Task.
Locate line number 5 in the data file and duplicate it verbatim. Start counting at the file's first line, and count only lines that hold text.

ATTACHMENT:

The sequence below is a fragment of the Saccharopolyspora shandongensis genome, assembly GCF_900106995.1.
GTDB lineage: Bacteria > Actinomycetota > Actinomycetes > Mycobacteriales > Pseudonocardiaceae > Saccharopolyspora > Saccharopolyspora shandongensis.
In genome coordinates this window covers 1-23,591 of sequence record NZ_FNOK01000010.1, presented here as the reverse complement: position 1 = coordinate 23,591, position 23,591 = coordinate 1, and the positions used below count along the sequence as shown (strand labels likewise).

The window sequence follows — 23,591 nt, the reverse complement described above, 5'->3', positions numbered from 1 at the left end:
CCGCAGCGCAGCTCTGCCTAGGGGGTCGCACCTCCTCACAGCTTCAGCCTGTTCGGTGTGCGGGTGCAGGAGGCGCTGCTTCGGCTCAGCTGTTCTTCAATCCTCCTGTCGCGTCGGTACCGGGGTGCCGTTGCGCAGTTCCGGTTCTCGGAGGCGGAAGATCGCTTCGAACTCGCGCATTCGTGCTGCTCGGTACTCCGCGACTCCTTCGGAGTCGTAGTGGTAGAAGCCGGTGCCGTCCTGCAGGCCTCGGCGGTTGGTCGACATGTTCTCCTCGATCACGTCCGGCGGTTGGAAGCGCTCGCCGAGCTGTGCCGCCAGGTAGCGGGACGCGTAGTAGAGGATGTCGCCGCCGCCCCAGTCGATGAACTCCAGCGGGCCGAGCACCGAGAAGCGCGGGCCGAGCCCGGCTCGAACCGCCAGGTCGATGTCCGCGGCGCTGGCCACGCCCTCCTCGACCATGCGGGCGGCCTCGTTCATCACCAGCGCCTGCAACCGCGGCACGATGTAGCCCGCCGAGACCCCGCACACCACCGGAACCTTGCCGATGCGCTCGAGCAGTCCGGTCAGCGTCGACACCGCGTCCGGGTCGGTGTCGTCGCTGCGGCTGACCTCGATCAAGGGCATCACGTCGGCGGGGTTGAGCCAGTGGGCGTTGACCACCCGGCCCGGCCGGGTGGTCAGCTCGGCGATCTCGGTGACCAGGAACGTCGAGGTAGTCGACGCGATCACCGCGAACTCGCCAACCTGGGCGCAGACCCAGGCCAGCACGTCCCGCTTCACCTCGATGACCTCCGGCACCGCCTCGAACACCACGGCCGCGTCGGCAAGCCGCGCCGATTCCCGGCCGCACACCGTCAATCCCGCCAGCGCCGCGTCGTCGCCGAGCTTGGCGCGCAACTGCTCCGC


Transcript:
CCGCAGCGCAGCTCTGCCTAGGGGGTCGCACCTCCTCACAGCTTCAGCCTGTTCGGTGTGCGGGTGCAGGAGGCGCTGCTTCGGCTCAGCTGTTCTTCAATCCTCCTGTCGCGTCGGTACCGGGGTGCCGTTGCGCAGTTCCGGTTCTCGGAGGCGGAAGATCGCTTCGAACTCGCGCATTCGTGCTGCTCGGTACTCCGCGACTCCTTCGGAGTCGTAGTGGTAGAAGCCGGTGCCGTCCTGCAGGCCTCGGCGGTTGGTCGACATGTTCTCCTCGATCACGTCCGGCGGTTGGAAGCGCTCGCCGAGCTGTGCCGCCAGGTAGCGGGACGCGTAGTAGAGGATGTCGCCGCCGCCCCAGTCGATGAACTCCAGCGGGCCGAGCACCGAGAAGCGCGGGCCGAGCCCGGCTCGAACCGCCAGGTCGATGTCCGCGGCGCTGGCCACGCCCTCCTCGACCATGCGGGCGGCCTCGTTCATCACCAGCGCCTGCAACCGCGGCACGATGTAGCCCGCCGAGACCCCGCACACCACCGGAACCTTGCCGATGCGCTCGAGCAGTCCGGTCAGCGTCGACACCGCGTCCGGGTCGGTGTCGTCGCTGCGGCTGACCTCGATCAAGGGCATCACGTCGGCGGGGTTGAGCCAGTGGGCGTTGACCACCCGGCCCGGCCGGGTGGTCAGCTCGGCGATCTCGGTGACCAGGAACGTCGAGGTAGTCGACGCGATCACCGCGAACTCGCCAACCTGGGCGCAGACCCAGGCCAGCACGTCCCGCTTCACCTCGATGACCTCCGGCACCGCCTCGAACACCACGGCCGCGTCGGCAAGCCGCGCCGATTCCCGGCCGCACACCGTCAATCCCGCCAGCGCCGCGTCGTCGCCGAGCTTGGCGCGCAACTGCTCCGC